Public buildings have already started to adjust their designs to minimize the spread of infection. Architects and construction firms are reevaluating what it means to design buildings that promote the health and safety of their occupants as companies around the world have learned firsthand how detrimental viruses can be to the economy. Below are some innovative ways design and construction are used to fight the spread of infection.

Layouts Will Change

One way that public spaces will change in the future is that layouts will become more expansive. Spaces such as schools, stadiums, and restaurants aren’t designed with social distancing in mind. Some companies will need larger buildings to create spaces that allow for social distancing while others will need to find creative ways to make existing buildings safer for the public.

Health-Related Building Elements

The ongoing pandemic has made firms more aware of how building designs can impact global health, such as touch-free elevators and digital locks. Many companies will want additional preventative measures, such as scanners that allow businesses to check occupants’ temperature before they enter the building. Incorporating outdoor space into building designs can also help fight the spread of infection. One building that has already implemented some of these changes is Fulton East in Chicago. The Fulton East project implemented touch-free technology throughout most of the office space, as well as a top-of-the line sanitization system.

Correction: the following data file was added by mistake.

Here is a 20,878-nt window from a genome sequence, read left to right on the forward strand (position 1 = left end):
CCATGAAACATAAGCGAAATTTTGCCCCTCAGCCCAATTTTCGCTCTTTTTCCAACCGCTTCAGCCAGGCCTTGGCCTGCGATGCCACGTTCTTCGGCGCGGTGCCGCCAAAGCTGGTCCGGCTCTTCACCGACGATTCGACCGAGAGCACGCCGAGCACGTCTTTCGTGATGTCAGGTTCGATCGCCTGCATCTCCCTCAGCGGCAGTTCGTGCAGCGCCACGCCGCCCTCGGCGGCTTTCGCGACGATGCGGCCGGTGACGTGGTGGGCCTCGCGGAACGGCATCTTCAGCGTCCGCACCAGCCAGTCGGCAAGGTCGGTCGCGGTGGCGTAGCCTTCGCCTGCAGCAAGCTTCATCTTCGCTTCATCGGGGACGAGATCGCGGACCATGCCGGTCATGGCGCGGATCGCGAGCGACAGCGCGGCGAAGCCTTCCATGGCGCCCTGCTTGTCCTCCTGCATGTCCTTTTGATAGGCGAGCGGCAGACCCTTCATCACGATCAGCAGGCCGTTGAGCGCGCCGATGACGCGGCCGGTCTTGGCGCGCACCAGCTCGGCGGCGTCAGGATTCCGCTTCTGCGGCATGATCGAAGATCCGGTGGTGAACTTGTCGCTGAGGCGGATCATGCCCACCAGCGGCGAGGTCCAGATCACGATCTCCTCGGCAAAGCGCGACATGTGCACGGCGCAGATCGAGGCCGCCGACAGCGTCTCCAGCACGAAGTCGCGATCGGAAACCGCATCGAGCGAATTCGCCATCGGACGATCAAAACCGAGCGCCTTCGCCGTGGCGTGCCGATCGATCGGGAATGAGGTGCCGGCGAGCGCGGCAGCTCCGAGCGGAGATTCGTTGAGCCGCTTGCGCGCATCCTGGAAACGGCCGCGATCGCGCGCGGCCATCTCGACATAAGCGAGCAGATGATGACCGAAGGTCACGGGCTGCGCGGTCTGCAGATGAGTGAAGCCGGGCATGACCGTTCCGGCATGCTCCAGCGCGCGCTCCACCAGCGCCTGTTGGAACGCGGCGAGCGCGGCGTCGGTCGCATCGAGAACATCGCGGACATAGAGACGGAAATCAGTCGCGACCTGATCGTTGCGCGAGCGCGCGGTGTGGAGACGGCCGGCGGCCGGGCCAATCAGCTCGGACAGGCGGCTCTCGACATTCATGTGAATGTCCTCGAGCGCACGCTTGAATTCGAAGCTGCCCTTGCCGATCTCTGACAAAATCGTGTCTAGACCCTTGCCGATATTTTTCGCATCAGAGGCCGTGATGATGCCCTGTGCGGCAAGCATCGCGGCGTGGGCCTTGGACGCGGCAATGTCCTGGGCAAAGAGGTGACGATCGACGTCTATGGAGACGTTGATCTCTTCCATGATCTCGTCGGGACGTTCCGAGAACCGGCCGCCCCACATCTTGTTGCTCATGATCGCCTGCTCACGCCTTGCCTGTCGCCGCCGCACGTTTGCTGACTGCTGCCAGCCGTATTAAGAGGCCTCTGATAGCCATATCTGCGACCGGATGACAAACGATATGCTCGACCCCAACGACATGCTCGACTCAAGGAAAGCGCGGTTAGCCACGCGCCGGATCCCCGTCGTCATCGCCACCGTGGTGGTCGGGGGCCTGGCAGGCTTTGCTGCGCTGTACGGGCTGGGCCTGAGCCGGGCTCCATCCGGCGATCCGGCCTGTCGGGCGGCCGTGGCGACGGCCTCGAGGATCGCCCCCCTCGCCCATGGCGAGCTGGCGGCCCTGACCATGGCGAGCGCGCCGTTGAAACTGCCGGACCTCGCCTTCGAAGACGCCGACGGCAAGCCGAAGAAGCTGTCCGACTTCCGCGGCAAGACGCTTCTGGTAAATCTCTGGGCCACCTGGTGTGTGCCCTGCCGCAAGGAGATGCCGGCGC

Air Quality

Air quality will become a key issue when discussing building designs in the future. Going forward, many companies will want state of the art ventilation, filtration, and air purification systems. A well-ventilated building will slow the spread of germs. Controlling relative humidity levels also affects the rate viruses spread within a building. Air purification systems, meanwhile, take microorganisms out of the air, which is equally important.

Safety Guidelines Will Improve

In June, the International WELL Building Institute established a new system for rating the safety of buildings that measures the quality of the building’s policies, design, and procedures for maintenance. The U.S. Green Building Council also shared safety guidelines in response to COVID-19. Over time, the expectations for sanitation and safety will increase across the board because of the pandemic. Companies want to make sure their customers and employees are safe, and they also want to be better prepared the next time the world faces a major pandemic.

COVID-19 has accelerated the adoption of improved safety and health features in public buildings. In upcoming years, construction firms will see focus shift away from just green designs toward designs that also emphasize health. Companies want buildings that accommodate social distancing, promote clean air and sanitation, and actively slow the spread of disease so they can better weather future pandemics and ensure the safety of occupants.


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